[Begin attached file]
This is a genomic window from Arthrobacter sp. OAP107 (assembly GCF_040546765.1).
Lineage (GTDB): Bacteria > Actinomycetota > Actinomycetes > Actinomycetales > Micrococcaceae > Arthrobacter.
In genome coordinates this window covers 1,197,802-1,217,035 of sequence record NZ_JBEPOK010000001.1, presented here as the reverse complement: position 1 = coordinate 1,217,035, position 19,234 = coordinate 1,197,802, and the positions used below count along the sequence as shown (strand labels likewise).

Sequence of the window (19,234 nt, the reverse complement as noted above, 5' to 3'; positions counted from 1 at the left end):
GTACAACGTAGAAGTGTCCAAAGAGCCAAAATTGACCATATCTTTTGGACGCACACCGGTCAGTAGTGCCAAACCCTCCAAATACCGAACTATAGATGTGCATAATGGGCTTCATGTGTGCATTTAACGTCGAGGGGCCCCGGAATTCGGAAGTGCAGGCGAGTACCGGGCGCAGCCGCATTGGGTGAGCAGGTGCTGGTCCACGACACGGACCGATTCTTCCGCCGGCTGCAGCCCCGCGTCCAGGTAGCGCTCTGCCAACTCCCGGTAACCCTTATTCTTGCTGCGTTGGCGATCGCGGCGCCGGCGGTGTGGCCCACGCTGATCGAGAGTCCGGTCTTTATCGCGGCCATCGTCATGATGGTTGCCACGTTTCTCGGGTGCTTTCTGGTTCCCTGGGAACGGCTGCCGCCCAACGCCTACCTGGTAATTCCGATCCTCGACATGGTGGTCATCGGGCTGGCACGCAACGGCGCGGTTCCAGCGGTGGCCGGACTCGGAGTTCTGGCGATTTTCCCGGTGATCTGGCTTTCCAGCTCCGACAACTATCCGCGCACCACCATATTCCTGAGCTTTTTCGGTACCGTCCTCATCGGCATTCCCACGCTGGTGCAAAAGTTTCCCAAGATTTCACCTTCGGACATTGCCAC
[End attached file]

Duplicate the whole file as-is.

This is a genomic window from Arthrobacter sp. OAP107 (assembly GCF_040546765.1).
Lineage (GTDB): Bacteria > Actinomycetota > Actinomycetes > Actinomycetales > Micrococcaceae > Arthrobacter.
In genome coordinates this window covers 1,197,802-1,217,035 of sequence record NZ_JBEPOK010000001.1, presented here as the reverse complement: position 1 = coordinate 1,217,035, position 19,234 = coordinate 1,197,802, and the positions used below count along the sequence as shown (strand labels likewise).

Sequence of the window (19,234 nt, the reverse complement as noted above, 5' to 3'; positions counted from 1 at the left end):
GTACAACGTAGAAGTGTCCAAAGAGCCAAAATTGACCATATCTTTTGGACGCACACCGGTCAGTAGTGCCAAACCCTCCAAATACCGAACTATAGATGTGCATAATGGGCTTCATGTGTGCATTTAACGTCGAGGGGCCCCGGAATTCGGAAGTGCAGGCGAGTACCGGGCGCAGCCGCATTGGGTGAGCAGGTGCTGGTCCACGACACGGACCGATTCTTCCGCCGGCTGCAGCCCCGCGTCCAGGTAGCGCTCTGCCAACTCCCGGTAACCCTTATTCTTGCTGCGTTGGCGATCGCGGCGCCGGCGGTGTGGCCCACGCTGATCGAGAGTCCGGTCTTTATCGCGGCCATCGTCATGATGGTTGCCACGTTTCTCGGGTGCTTTCTGGTTCCCTGGGAACGGCTGCCGCCCAACGCCTACCTGGTAATTCCGATCCTCGACATGGTGGTCATCGGGCTGGCACGCAACGGCGCGGTTCCAGCGGTGGCCGGACTCGGAGTTCTGGCGATTTTCCCGGTGATCTGGCTTTCCAGCTCCGACAACTATCCGCGCACCACCATATTCCTGAGCTTTTTCGGTACCGTCCTCATCGGCATTCCCACGCTGGTGCAAAAGTTTCCCAAGATTTCACCTTCGGACATTGCCAC